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de Marin Pana , 16.4.2018
Romania ranked first in the EU in 2017 by the labour cost increase, according to data published by Eurostat. With an increase of +15% in euro (+ 17.1% in the national currency) our country has far outpaced Bulgaria (+12%), the Czech Republic (+11.3%), Hungary (+10%) and Baltic countries (Lithuania + 9.0%, Estonia +7.4% and Latvia +7.0%)
It is noteworthy that data have been processed at the country level for the entire economy, less the agricultural sector and public administration, in the enterprises with at least ten employees.
Unlike us, the Czech Republic and Hungary recorded slightly lower increases in the national currency than in euro (8.4% and 9.2%, respectively), as their currencies appreciated against the single currency.
Salary cost in Romania has increased 3.3 times compared to 2004 and has advanced by 50% compared to 2008. However, we remain on the second to last position in the EU by this indicator, by approximately 30% above Bulgaria and 30% below Hungary, our geographic neighbours. The evolution (attention, without the public administration) is comparable to the group of BELL countries mentioned in the table below us.
- Evolution of salary cost per working hour in some EU countries
- (euro, without agriculture and public administration)
The problem is that we are not part of the small countries that have adopted or have their currency indexed to euro, but we should be closer to the mid-sized economies with floating exchange rate regimes, such as Hungary, Poland and the Czech Republic. These countries are a few years ahead of us in terms of the economic development.
Cost distribution by economic sectors: Attention to who bears the burden!
Moreover, we are differentiating ourselves from these countries, as well as from the Western practice, not only by the sharper increase in salary costs but also by the distribution of the salary costs by sectors of activity.
In our country, the industry registers a level of 95% of the national average, while the values match, at least, in the Czech Republic (100%), Poland and Hungary (101% each).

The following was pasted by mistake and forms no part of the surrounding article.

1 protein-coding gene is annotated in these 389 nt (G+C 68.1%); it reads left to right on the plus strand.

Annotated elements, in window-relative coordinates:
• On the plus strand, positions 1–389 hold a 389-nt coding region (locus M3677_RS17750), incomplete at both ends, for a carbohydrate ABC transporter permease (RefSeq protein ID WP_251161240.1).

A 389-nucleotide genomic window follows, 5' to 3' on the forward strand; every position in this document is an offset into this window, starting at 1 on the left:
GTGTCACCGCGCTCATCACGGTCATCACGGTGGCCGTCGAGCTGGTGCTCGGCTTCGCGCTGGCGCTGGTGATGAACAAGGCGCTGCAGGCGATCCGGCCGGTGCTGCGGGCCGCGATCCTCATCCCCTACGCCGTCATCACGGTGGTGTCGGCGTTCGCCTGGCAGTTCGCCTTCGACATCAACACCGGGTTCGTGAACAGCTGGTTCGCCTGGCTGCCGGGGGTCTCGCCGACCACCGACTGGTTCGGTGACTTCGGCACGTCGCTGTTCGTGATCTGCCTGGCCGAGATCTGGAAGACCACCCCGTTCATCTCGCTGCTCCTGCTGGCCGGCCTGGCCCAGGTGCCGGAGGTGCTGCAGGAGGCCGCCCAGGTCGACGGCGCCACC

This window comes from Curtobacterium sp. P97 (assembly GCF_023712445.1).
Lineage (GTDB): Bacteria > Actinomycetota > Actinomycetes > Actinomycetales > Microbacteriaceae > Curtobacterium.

In Germany (116% ratio between industry and national average), Spain (112%), Ireland (110%), the Netherlands (109%) or France (106%), this positioning essential for the labour market is even clearer. Of course, we also have countries that are pretty much like us (Bulgaria, 96%), Croatia (92%) or even significantly below, like Portugal (87%), but they cannot be examples to follow.
At the same time, we have salary costs higher than the average on the services segment, which is not a European practice, and the non-business area is 18% above the national average, compared to only 2% at the EU average and minus 1% in the Eurozone.
Which tells us that we are atypical in terms of salary cost distribution
- Salary costs per hour in EU countries by economic activities (euro, 2017)
- Year Business Industry Construction Service Non-business
- EU average
- Eurozone average
If we highlight the desirable situations in green for the manufacturing industry, in purple for the non-business sector, in relation to the European practice that is successful for the development of these economies, and if we highlight in red the situations that appear to be abnormal in this context, we can easily see what we should be aware of and where we should intervene on to salary costs.
For example, we can see in the case of BELL group, which does not pay more attention to the payment in the manufacturing industry, but at least it does not exaggerate in the non-business area (which, attention, does not include the public administration in the Eurostat report).
An area where the countries that tend to pay better are Poland, the economy that is closest to us in terms of structure and level of development, as well as Latin countries Italy and Spain.